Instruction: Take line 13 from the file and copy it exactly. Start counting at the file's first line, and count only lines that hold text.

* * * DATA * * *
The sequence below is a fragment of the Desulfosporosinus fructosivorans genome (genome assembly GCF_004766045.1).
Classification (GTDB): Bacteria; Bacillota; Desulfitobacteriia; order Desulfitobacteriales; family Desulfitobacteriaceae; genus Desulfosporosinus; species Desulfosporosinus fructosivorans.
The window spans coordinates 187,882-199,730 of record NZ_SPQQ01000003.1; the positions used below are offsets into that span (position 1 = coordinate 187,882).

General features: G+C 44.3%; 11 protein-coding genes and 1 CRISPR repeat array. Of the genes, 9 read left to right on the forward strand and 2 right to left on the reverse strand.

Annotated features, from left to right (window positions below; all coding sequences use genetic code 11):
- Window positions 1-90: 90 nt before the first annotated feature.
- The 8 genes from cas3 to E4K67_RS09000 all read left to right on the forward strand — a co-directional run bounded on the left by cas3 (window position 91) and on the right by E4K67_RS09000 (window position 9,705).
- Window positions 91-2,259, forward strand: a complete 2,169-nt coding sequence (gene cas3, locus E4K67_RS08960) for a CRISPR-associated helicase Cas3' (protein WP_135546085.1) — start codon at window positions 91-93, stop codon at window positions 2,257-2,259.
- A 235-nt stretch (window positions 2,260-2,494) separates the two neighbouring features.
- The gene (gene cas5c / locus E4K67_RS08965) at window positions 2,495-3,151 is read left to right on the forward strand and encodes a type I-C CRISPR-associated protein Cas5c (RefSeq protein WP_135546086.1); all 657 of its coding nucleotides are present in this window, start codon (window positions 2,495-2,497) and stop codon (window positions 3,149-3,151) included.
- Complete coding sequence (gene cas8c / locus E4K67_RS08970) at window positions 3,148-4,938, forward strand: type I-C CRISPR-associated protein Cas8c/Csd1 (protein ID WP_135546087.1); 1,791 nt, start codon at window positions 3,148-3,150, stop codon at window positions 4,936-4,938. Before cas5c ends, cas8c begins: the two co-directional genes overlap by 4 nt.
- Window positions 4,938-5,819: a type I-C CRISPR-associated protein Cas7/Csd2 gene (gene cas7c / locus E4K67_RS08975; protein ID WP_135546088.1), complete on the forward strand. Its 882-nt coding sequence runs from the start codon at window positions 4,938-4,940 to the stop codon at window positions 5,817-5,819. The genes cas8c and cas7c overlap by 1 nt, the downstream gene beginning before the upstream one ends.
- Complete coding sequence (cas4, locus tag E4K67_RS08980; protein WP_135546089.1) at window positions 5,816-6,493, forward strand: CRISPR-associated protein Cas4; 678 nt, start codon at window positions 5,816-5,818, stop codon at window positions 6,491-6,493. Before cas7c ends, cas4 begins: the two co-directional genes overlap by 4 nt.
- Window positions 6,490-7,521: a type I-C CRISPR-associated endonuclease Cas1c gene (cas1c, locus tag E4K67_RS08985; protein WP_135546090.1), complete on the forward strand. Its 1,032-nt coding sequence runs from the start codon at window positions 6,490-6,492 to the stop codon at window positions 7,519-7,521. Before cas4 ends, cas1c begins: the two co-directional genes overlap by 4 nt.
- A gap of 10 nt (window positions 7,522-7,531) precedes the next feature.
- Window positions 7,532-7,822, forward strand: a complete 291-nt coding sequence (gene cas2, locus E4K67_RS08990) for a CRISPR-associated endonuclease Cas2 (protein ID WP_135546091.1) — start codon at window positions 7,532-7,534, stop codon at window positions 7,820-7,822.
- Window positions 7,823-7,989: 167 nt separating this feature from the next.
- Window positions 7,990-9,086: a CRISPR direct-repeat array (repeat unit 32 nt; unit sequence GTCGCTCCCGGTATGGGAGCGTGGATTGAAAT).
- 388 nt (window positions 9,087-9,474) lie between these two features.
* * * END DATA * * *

- Complete coding sequence (cas4, locus tag E4K67_RS08980; protein WP_135546089.1) at window positions 5,816-6,493, forward strand: CRISPR-associated protein Cas4; 678 nt, start codon at window positions 5,816-5,818, stop codon at window positions 6,491-6,493. Before cas7c ends, cas4 begins: the two co-directional genes overlap by 4 nt.